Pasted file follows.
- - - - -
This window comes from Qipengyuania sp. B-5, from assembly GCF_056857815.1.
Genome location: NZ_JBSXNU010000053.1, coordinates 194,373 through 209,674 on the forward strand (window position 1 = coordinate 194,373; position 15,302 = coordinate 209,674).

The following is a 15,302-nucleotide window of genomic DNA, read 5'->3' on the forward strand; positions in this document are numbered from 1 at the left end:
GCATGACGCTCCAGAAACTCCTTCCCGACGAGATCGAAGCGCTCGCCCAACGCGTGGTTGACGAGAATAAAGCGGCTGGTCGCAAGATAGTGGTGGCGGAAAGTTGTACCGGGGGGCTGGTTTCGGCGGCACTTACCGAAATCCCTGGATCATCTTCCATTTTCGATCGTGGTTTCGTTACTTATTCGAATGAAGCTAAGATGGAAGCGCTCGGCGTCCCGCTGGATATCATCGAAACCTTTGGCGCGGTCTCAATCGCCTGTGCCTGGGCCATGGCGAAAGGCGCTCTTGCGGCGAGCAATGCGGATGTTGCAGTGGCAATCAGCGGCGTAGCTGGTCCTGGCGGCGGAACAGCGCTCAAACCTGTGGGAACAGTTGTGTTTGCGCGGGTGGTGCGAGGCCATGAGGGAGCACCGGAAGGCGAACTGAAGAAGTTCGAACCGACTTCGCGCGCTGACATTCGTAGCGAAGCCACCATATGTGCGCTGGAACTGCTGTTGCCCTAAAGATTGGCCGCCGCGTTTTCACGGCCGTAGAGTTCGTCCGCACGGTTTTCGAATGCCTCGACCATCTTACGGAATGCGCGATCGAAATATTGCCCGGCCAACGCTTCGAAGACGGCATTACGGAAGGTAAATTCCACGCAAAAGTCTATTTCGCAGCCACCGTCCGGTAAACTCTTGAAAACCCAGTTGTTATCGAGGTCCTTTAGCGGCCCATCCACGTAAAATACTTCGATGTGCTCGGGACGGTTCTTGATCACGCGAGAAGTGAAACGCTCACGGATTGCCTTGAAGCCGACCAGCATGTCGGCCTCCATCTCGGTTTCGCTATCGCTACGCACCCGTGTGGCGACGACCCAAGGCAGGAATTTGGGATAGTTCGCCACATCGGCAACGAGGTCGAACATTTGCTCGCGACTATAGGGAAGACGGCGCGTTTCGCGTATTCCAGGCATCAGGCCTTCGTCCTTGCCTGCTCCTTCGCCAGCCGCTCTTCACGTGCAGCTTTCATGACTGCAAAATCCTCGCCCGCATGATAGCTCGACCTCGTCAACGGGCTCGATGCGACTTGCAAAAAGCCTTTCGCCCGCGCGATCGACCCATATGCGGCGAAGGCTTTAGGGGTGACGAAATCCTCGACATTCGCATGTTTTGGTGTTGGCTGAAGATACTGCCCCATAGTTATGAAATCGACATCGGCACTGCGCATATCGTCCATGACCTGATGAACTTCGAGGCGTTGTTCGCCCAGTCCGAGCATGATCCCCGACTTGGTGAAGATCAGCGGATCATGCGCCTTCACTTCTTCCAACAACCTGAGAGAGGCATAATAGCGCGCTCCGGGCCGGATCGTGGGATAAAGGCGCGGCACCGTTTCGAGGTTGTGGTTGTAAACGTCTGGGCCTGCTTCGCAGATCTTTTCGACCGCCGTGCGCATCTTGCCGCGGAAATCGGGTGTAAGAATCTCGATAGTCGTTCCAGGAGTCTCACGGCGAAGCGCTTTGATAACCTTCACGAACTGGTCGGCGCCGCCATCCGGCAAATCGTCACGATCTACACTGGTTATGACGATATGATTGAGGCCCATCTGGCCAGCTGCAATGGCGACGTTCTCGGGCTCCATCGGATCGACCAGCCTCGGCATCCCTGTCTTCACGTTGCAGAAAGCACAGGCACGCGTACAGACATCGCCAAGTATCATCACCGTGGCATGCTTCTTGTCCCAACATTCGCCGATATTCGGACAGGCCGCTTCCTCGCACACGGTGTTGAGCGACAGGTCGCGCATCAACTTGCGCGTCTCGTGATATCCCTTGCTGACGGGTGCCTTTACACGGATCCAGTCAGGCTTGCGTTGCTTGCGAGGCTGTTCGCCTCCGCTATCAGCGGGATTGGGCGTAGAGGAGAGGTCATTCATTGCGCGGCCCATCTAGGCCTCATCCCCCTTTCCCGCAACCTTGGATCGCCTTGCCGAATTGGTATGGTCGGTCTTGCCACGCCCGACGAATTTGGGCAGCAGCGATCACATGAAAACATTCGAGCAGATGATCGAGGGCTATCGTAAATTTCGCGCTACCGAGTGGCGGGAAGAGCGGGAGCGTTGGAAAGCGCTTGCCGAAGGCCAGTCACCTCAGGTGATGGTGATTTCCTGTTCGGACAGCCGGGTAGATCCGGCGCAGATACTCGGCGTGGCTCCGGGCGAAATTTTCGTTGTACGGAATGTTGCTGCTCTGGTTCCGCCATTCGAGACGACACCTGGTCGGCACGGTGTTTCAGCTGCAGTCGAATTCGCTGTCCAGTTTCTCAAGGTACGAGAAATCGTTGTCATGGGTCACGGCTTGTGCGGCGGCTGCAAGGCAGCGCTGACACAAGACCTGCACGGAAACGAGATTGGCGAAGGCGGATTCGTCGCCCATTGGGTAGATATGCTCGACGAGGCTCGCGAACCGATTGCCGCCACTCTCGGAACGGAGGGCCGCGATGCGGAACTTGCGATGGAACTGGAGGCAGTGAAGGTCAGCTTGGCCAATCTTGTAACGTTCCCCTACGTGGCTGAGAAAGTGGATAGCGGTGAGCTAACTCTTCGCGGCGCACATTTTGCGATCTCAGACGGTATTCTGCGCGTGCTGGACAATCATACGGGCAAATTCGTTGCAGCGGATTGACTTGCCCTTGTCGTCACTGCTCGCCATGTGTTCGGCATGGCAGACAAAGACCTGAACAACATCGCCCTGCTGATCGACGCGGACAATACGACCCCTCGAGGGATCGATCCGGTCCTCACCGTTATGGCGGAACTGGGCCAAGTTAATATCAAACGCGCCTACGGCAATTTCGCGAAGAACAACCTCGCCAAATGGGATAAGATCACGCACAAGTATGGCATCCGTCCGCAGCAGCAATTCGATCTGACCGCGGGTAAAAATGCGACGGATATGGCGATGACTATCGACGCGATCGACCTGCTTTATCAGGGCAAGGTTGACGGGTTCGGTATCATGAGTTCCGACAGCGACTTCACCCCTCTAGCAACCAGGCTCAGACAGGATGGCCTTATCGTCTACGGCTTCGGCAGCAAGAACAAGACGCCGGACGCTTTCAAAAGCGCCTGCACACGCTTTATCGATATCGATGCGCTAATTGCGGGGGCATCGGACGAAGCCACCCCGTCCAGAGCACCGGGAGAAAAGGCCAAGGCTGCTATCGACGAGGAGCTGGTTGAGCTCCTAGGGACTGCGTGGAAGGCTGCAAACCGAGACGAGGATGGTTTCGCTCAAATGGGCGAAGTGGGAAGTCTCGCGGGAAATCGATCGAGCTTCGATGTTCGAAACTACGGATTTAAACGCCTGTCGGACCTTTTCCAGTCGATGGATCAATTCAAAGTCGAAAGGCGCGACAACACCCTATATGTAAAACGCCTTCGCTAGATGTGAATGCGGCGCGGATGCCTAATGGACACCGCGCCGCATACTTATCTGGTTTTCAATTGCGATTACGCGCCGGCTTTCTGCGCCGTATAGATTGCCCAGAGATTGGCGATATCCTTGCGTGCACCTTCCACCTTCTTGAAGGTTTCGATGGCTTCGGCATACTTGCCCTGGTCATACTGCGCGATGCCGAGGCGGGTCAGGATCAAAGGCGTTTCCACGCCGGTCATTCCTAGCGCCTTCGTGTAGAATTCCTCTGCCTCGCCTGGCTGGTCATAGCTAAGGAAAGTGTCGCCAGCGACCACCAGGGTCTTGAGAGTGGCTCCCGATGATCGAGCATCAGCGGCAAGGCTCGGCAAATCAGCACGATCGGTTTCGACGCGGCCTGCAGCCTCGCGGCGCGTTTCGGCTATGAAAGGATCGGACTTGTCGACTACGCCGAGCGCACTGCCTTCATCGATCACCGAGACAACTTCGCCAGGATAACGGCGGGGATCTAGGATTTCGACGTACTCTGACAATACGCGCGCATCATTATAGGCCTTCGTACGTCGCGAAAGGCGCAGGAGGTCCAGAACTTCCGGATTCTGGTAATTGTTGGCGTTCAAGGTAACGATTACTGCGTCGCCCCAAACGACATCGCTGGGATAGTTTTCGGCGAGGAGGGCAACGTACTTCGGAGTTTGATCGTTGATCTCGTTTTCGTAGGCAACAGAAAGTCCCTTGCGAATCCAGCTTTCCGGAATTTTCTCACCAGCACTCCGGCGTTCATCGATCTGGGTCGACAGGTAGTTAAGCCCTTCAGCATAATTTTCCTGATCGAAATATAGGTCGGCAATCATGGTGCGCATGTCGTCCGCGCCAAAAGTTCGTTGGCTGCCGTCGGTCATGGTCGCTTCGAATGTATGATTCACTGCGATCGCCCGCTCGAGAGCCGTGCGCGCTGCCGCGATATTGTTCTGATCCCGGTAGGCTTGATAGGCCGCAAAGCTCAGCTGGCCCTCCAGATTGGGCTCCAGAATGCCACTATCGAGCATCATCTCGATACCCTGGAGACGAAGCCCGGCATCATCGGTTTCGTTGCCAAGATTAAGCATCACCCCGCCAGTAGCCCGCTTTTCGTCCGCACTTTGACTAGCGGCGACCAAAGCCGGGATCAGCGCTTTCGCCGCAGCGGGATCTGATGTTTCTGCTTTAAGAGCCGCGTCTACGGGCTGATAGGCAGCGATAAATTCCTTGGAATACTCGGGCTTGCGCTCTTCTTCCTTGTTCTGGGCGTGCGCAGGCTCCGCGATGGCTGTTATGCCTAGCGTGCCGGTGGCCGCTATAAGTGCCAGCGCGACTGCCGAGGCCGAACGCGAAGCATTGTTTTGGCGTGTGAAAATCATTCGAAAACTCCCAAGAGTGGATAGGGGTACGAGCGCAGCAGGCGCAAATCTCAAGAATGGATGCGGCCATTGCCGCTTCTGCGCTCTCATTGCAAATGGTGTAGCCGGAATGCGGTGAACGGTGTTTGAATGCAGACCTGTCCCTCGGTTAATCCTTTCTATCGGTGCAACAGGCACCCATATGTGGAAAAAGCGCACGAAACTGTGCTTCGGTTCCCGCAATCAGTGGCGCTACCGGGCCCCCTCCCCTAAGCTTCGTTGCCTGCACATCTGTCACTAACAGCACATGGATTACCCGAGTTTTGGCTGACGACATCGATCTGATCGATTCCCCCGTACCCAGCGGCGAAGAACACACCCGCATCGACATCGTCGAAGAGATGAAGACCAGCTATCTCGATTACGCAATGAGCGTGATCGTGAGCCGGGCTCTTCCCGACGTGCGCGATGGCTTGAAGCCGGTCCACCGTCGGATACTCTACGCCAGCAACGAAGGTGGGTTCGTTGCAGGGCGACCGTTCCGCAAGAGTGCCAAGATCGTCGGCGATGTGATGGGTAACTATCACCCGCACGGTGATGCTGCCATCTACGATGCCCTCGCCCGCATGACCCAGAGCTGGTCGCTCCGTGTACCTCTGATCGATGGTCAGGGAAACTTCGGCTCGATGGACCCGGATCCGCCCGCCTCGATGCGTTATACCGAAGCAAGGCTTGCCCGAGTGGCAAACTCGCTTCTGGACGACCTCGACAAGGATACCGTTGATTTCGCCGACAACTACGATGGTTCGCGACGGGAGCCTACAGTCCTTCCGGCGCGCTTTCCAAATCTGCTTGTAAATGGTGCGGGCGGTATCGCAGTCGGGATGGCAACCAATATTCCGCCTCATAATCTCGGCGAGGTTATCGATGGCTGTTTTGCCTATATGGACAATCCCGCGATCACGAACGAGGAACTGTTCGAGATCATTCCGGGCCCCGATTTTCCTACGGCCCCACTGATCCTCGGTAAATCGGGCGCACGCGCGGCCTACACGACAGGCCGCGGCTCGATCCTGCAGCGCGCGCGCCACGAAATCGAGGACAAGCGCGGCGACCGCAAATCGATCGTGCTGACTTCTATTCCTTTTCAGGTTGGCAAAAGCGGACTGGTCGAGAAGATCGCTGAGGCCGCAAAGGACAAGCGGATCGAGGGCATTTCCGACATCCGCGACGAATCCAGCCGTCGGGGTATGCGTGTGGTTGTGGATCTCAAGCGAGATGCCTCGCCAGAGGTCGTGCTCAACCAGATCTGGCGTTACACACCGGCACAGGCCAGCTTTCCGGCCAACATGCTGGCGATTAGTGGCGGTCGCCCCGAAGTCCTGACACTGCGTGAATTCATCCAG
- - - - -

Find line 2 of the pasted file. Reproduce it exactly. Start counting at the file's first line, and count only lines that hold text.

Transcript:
Genome location: NZ_JBSXNU010000053.1, coordinates 194,373 through 209,674 on the forward strand (window position 1 = coordinate 194,373; position 15,302 = coordinate 209,674).